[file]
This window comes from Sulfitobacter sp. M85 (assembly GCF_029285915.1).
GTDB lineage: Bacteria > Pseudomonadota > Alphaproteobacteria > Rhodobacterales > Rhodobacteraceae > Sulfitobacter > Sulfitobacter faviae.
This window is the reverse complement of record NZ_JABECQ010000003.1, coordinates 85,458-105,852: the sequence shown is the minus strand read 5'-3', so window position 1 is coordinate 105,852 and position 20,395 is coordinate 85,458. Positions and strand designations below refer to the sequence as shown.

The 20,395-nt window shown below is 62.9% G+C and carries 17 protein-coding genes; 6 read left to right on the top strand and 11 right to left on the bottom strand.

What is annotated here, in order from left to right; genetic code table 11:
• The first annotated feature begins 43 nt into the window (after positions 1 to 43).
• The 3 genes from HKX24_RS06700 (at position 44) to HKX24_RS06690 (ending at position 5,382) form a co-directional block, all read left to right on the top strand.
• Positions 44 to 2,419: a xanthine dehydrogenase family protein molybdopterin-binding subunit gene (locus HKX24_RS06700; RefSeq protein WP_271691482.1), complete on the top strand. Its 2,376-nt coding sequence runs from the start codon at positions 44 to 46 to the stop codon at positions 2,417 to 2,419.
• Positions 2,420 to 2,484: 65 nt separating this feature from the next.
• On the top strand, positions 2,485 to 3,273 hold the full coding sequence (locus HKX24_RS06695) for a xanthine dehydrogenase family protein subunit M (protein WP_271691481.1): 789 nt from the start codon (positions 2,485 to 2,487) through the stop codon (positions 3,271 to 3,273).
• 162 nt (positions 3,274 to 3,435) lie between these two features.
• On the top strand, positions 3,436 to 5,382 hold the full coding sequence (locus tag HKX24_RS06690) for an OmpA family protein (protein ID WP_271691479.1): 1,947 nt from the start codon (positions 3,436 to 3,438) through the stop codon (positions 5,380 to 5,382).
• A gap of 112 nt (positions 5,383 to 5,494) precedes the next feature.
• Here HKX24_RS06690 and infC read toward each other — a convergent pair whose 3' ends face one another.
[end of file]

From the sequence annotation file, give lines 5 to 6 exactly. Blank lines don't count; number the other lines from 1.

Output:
What is annotated here, in order from left to right; genetic code table 11:
• The first annotated feature begins 43 nt into the window (after positions 1 to 43).